The RBI's financial stability report indicates that the NPA picture for the system as a whole in the worst-case scenario of an 8.9 percent GDP contraction, will mean NPLs of 14.7-15 percent. But for public sector banks, even the base case with a contraction of 4-5 percent in GDP can mean NPA of 14-15 percent.
Speaking about NPAs, Krishnan Sitaraman, Senior Director of Crisil Ratings said, “It is too early for us to take a call because we don’t have a sense of what kind of restructuring mechanism will be announced the next fiscal and how the economic growth will pan out. But we do expect NPAs to remain at elevated levels, maybe 12-13 percent, but that is an initial estimate at this point in time.”
He further added that retail NPAs could double due to salary cuts and disturbance in cash flows. “Retail side, we are expecting more than doubling of the NPA levels because of the salary cuts and job losses which could pan out. On the salaried segment as well as on the self-employed segment we expect their cash flows to be impacted which will result in NPAs going up,” he said.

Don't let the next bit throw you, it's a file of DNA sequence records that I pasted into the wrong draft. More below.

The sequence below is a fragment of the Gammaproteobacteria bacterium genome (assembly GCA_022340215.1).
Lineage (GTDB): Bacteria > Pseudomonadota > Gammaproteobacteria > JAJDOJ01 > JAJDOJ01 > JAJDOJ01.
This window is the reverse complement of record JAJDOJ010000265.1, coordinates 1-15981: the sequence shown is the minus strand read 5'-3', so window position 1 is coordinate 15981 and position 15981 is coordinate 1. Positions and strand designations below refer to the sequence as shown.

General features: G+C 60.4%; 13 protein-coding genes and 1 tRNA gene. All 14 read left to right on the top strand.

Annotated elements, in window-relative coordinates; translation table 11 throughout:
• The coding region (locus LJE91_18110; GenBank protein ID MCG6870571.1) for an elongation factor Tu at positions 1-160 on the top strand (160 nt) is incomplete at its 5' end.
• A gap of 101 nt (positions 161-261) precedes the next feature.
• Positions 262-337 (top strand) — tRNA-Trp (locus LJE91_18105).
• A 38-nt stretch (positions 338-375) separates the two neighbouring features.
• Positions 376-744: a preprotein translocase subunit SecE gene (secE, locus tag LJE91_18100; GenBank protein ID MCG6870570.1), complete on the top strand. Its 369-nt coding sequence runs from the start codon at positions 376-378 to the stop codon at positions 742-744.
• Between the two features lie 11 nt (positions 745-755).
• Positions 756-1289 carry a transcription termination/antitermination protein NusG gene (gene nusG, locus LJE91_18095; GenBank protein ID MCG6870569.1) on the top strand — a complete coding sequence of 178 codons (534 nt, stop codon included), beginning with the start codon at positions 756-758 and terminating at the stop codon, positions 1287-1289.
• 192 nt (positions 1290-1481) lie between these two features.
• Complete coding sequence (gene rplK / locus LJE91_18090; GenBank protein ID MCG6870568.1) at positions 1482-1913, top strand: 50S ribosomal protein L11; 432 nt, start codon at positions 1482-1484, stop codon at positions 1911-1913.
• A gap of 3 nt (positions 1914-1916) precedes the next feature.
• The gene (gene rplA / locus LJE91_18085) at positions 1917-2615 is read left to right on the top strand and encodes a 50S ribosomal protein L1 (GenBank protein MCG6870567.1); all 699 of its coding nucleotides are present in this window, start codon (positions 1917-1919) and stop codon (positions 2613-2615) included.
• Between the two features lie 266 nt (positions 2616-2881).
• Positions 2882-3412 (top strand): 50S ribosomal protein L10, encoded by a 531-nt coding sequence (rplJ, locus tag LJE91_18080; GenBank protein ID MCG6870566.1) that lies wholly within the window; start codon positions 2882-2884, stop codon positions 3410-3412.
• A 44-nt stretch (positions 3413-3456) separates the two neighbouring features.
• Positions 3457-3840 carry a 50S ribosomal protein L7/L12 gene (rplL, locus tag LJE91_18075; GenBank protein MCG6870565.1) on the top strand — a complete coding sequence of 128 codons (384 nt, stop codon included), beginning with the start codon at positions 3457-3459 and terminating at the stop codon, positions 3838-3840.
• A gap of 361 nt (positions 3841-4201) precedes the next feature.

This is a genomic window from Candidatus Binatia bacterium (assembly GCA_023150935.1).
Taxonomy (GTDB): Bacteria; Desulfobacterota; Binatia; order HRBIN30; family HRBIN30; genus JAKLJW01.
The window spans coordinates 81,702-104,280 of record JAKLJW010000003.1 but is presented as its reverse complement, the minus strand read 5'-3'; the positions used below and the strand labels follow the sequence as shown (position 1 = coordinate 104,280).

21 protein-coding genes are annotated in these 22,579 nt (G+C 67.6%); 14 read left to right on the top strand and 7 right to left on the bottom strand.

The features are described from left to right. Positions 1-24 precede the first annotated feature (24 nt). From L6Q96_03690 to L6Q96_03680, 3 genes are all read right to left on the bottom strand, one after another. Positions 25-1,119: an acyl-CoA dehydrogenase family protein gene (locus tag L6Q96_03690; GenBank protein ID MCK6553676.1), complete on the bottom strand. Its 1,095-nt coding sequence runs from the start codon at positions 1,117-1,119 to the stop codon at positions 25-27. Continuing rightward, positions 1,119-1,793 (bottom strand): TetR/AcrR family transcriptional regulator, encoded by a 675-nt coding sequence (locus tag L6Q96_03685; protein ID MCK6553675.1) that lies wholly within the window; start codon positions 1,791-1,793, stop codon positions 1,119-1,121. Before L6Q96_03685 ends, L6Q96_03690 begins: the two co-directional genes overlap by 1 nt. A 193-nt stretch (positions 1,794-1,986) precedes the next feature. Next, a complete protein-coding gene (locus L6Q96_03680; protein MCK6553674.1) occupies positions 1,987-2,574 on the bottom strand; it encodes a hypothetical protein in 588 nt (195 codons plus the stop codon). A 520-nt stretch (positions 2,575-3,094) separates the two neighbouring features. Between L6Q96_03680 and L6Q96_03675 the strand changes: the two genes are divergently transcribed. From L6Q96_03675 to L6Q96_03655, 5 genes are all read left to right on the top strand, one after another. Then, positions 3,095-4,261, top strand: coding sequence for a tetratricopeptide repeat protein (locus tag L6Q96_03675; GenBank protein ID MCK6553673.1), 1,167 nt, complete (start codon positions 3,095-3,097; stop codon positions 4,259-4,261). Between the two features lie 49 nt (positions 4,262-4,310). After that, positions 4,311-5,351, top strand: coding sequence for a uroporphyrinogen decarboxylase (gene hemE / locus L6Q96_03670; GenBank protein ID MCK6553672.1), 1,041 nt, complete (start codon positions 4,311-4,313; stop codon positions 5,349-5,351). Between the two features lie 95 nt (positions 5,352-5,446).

Speaking to CNBC-TV18, Saswata Guha, Director-Financial Institutions of Fitch Ratings India said, “We did stress test scenario, we did 2 scenarios. One was moderate stress which is quite close to what RBIs base case scenario is wherein we projected the NPL ratio to about 13 percent odd over the next 2 years. Why we did over the next 2 years is primarily because of the ongoing moratorium in place and so there is very limited clarity in terms of whether we are likely to see more forbearances.”
On the PSU banks, Guha said, “PSU banks, we are looking at another 300-400 basis points higher than the system.”